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Be careful when using an open WiFi connection you find

Discussion in 'Bits & Bytes' started by tke711, Jul 6, 2005.

  1. tke711

    tke711 Oink Oink Staff Member

    Because this guy just got arrested for it.

    [bl]Benjamin Smith III, 41, faces a pretrial hearing this month following his April arrest on charges of unauthorized access to a computer network, a third-degree felony.

    Police say Smith admitted using the Wi-Fi signal from the home of Richard Dinon, who had noticed Smith sitting in an SUV outside Dinon's house using a laptop computer.[/bl]

    While the geek in me wants to put some of the blame on the victim for not securing his network, theft is theft, and the idiot in the SUV deserves to be charged. However, I'm not sure a felony is warranted unless he was doing something illegal on the connection.
     
  2. saber11

    saber11 Veteran Member

    This guy was an idiot. He used it for hours. Hop on, then off, like turning around in someone's driveway don't park your car.
     
  3. tke711

    tke711 Oink Oink Staff Member

    No doubt the guy is an idiot. I guess the bigger question is should this be a felony? Of course, in this particular case, it's hard to make a judgment on that since there isn't much in the way of details.
     
  4. Biker

    Biker Administrator Staff Member

    If I recall, wouldn't this fall under "breaking into a system"? If so, that would fall under federal statutes and quite possibly the Patriot Act.
     
  5. tke711

    tke711 Oink Oink Staff Member

    That didn't cross my mind, but it sounds plausible.
     
  6. Pyrion

    Pyrion Liquid Metal Nanomorph

    How would it be breaking into something that's wide open for public use in the first place?

    Much of what I have to say on the subject is here.
     
  7. Biker

    Biker Administrator Staff Member

    Pardon? If I'm running Wi-Fi from my home, it is NOT for public use.
     
  8. Pyrion

    Pyrion Liquid Metal Nanomorph

    If you leave it wide open for anyone to access, yes it is. That's the nature of the Internet.
     
  9. Biker

    Biker Administrator Staff Member

    Bull. I pay for my connection. You are not authorized to mooch off of what I already pay for. It is not free for your use.
     
  10. Coot

    Coot Passed Away January 7, 2010

    The nature of things considered, that's not the nature of the law. ;)
     
  11. Pyrion

    Pyrion Liquid Metal Nanomorph

    Then lock it off from unauthorized use. You're the admin -- secure your system so that only those whom you want accessing it can access it.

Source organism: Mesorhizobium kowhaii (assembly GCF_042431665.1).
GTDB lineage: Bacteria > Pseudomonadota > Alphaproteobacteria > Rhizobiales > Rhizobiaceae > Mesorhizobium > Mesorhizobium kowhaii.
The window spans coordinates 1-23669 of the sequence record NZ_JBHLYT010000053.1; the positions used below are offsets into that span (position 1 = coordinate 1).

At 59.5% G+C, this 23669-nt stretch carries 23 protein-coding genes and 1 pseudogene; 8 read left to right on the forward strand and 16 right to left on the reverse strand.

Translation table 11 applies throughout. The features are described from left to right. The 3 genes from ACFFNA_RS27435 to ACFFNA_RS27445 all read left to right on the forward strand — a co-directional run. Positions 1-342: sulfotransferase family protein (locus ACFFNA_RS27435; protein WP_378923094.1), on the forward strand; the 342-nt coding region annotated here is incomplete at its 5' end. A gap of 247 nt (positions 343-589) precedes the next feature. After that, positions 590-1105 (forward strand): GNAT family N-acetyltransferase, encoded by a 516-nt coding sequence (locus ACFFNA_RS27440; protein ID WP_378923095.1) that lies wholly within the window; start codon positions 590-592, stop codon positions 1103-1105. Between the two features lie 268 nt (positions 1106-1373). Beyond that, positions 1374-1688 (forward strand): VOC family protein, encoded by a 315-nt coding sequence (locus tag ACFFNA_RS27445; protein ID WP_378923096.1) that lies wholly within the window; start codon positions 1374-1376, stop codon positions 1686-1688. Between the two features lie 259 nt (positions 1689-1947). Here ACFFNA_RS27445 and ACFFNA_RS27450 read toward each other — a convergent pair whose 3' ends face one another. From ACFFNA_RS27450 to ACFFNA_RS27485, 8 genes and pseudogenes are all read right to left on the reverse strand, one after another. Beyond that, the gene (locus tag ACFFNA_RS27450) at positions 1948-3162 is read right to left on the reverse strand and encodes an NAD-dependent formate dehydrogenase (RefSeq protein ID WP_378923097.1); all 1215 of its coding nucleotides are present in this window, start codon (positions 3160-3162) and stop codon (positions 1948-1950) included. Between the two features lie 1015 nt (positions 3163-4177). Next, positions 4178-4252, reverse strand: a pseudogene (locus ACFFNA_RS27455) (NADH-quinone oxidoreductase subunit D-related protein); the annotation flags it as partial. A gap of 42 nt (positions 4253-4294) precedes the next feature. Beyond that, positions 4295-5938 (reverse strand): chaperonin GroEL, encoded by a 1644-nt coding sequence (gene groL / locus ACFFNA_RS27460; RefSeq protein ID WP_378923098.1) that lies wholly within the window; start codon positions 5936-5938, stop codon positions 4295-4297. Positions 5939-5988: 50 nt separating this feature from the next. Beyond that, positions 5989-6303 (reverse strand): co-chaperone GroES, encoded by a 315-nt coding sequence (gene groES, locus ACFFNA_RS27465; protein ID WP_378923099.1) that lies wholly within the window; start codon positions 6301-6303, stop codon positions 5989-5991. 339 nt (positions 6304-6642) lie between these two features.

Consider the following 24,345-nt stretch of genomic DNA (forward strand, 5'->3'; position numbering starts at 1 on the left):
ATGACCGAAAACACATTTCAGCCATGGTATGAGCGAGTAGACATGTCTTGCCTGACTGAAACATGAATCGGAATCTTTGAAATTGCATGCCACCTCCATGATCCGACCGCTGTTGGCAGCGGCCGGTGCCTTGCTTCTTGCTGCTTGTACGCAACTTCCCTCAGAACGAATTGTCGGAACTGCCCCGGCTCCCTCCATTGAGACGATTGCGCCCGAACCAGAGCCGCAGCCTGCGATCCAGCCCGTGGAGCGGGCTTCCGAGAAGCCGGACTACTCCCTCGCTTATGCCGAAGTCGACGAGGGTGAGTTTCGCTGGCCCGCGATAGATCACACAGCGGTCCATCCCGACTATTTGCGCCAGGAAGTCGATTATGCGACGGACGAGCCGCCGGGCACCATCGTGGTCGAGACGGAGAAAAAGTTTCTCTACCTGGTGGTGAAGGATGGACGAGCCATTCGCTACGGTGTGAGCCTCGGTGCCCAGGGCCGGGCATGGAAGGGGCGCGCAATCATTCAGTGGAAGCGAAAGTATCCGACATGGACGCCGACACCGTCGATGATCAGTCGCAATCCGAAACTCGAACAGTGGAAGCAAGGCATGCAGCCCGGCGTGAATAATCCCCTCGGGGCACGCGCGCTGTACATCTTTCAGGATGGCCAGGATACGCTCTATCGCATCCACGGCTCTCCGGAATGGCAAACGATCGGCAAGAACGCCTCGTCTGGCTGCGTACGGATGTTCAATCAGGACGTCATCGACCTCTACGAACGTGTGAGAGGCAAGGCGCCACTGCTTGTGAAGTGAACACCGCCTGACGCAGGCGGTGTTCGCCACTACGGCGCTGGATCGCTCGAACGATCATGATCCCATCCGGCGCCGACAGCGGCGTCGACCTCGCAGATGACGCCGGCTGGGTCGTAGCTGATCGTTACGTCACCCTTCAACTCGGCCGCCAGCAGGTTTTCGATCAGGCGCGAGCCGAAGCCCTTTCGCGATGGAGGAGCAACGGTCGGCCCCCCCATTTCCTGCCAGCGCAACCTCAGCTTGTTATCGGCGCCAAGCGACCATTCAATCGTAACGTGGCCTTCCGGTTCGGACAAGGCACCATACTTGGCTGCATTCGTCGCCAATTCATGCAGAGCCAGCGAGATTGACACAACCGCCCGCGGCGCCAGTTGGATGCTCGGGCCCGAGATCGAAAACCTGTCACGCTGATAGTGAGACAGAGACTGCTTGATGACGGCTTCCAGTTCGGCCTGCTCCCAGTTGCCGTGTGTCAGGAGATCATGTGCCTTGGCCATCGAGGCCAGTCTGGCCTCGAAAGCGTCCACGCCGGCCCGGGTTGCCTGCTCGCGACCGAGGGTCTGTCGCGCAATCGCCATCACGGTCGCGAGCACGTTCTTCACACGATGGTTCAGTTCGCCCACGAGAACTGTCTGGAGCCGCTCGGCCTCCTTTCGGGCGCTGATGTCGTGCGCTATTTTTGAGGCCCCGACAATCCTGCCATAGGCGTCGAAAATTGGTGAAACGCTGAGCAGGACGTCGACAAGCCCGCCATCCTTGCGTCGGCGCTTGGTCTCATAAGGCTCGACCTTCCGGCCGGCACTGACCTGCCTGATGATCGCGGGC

If you intentionally refuse to do that, then you intentionally allow the outside world to "mooch" off your connection.
     
  12. Biker

    Biker Administrator Staff Member

    No.. The "world" needs to abide by the law. Steal what isn't rightfully yours and be prepared to face the consequences.
     
  13. Pyrion

    Pyrion Liquid Metal Nanomorph

    The "law" in this case is retarded. An open WAP by intentional design is open to the public. It's like if I was sitting on the sidewalk reading a book at night, lit by your front porch light. Technically I'd be "stealing" light and electricity from you but it's technically up to you to limit where your light goes.

    If you don't want someone "mooching" off your electrical bill, erect a wall (or alternatively, turn the damn light off). It's the same thing here. If you don't want someone "mooching" off your net connection, lock it off from public use.
     
  14. Biker

    Biker Administrator Staff Member

    Nice try. The law is specific and was applied correctly in this case. You can not take what is not rightfully yours. It's theft of service as well as unlawful use of a network. President has been set for a VERY long time regarding use of networks, regardless of whether it's secure or not.
     
  15. Techie2000

    Techie2000 The crowd would sing:

    I'm afraid I agree with Pyrion on this. The law is wrong. If you willingly leave your wireless network unsecure, then you're intentionally allowing people to use it. Regardless of the law, if you do leave your WAP unsecured and don't want to allow people to connect to your network, leaving it unsecured isn't the most intelligent thing to do.
     
  16. Pyrion

    Pyrion Liquid Metal Nanomorph

    Indeed. If you don't want people peeking through your window, close the damn blinds.
     
  17. Pyrion

    Pyrion Liquid Metal Nanomorph

    Then wouldn't it technically be illegal for the owner of the wide-open WAP to be sharing (in this case, INTENTIONALLY sharing) the connection with the outside world? I'm pretty sure his provider's acceptable use policy doesn't allow sharing the connection with the neighbors. :)
     
  18. Coot

    Coot Passed Away January 7, 2010

    Whether it's a smart thing to do or not is irrelevant. Likewise, leaving it open is not an invitation to use it. We rightfully blame burglary victims all the time for leaving their houses unlocked, that does not absolve the burglar. Just because the WIFI default is to automatically glaum onto an open network, it does not follow that it's yours to use and peruse.
     
  19. Pyrion

    Pyrion Liquid Metal Nanomorph

    Except permissions are explicitly defined on the Internet. The client connects to the server and ASKS for permission to access what the server is serving. If the server is properly configured, the server may say no, in which case it is only then breaking and entering if the client bypasses this.

    But if the server says yes to a public request, then it is technically open to the public.
     
  20. Coot

    Coot Passed Away January 7, 2010

    Bullshit. The only people knowingly hitchhiking on open wifis are bandwidth pirates.
     

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